Plenty. I was lucky. I was able to snag my own name. But I have friends whose name sits somewhere in some database, only to be sold for several thousands of dollars (dozens of thousands in some cases!). If the domain has any value to begin with, and I doubt anyone would argue that they don’t, then that’s value destroyed for the sake of speculation. But that’s speculation with no value added to the risk someone takes. Take the domain name ScholarshipCentral.com for instance. A company snatches up this name, and will sell it only for $20,000. If they don’t sell it, they’ll never use it themselves. The last thing in the world they want to do is develop a website about scholarship information. So it sits there unused. Or maybe someone who IS interested in developing a website like this, or whose company has actually been called Scholarship Central for the last twenty years, decides that they really need to buy that domain name. The original registrar of the domain has added absolutely nothing to the name and provided no service whatsoever to the new owner. And the new owner’s business is either $20,000 lighter or has to deal with that much more debt. What an awful situation. (The actual owner of ScholarshipCentral.com is actually a company called “InNetWeTrust.com – This Web Site For Sale, Inc.” and the actual asking price for the domain? $51,800. Yeah, I double checked the zeroes.)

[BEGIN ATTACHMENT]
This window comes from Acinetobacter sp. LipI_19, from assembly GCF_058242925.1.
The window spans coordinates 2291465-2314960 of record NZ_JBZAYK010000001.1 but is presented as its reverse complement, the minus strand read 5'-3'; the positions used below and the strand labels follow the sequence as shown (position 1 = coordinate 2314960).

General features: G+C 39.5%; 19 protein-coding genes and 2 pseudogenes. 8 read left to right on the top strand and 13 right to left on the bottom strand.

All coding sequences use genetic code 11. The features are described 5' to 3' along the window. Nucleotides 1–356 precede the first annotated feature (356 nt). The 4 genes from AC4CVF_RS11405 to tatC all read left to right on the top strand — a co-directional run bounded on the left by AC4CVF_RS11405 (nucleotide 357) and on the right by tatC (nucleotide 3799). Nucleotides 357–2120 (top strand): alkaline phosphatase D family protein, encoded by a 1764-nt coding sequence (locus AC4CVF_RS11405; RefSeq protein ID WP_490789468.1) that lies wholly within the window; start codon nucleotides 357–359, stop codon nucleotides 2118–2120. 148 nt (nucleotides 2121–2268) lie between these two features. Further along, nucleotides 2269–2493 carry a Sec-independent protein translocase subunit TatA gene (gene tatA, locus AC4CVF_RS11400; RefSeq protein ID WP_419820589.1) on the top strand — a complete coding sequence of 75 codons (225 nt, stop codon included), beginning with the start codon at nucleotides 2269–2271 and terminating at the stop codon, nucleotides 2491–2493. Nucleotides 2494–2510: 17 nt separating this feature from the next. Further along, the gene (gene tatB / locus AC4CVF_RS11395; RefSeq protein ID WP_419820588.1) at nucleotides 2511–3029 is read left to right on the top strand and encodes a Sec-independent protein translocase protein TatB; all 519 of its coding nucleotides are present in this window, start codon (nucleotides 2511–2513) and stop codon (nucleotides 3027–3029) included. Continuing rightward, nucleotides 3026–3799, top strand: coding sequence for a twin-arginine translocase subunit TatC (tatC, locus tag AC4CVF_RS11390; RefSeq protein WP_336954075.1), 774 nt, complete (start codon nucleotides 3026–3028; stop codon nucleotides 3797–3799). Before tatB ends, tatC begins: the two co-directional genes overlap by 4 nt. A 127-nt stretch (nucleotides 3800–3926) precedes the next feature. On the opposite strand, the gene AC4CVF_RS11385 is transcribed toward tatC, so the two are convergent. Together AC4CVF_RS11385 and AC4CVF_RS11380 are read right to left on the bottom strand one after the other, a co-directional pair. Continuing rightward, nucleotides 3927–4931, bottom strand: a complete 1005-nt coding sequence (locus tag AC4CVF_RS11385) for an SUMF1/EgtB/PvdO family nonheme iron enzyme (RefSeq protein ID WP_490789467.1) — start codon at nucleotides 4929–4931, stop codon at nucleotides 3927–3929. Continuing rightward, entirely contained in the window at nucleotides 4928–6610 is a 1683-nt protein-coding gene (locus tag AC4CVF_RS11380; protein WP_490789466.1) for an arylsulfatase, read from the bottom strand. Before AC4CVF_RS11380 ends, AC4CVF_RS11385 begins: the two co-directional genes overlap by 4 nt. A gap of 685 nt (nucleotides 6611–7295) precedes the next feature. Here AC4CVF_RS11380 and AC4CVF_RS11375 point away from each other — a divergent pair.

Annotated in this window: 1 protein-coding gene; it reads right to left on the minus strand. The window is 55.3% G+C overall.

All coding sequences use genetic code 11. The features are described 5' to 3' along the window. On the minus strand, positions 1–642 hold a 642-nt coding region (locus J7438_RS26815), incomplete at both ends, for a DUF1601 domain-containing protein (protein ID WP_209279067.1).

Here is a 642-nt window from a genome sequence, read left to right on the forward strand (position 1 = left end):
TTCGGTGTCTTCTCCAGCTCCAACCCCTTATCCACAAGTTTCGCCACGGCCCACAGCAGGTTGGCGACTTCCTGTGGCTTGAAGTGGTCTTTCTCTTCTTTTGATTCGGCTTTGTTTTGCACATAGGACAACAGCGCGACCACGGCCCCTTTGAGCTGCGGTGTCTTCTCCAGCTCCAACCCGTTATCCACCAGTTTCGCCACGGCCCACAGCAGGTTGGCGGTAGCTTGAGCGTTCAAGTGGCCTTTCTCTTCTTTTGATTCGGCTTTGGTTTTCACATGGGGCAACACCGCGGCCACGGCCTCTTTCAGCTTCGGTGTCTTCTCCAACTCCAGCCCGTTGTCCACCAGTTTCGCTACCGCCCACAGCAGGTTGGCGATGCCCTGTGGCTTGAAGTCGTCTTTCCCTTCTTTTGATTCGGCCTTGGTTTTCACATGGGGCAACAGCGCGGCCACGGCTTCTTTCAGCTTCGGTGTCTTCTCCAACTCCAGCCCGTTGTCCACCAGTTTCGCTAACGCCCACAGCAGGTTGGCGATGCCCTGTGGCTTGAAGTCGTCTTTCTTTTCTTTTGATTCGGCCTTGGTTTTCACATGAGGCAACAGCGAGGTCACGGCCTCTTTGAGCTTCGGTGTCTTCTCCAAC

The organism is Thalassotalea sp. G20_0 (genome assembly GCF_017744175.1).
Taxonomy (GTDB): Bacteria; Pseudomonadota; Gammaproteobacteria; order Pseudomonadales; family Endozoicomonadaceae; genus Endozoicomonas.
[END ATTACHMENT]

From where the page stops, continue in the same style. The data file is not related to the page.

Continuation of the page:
So should this be criminal? I wish it were, but obviously the scale of the problem (how many word combinations and weird spellings can we think of?) makes that impractical. I really don’t think there’s anything anyone can do about it.
It feels like ransom or piracy or telemarketers. Each of those analogies is significantly problematic, I know, but what they have in common is that they each aggressively seek out property that has value to other people but no value to themselves. Then they acquire that property for the sole purpose of selling it back to people who have some stake in it. And nothing good—at all—comes from this.
Venting? Yep, sure. But it’s important. It should be important to us all. Suddenly curious about Steinbeck’s masterpiece? Try visiting http://www.grapesofwrath.net/. Nothing there but an ugly-ass billboard. And a phone number to a salesperson.
This IS about texts. This IS about intellectual property. This IS about our culture. And there IS something at stake. The trouble is, I think we’ve already lost it.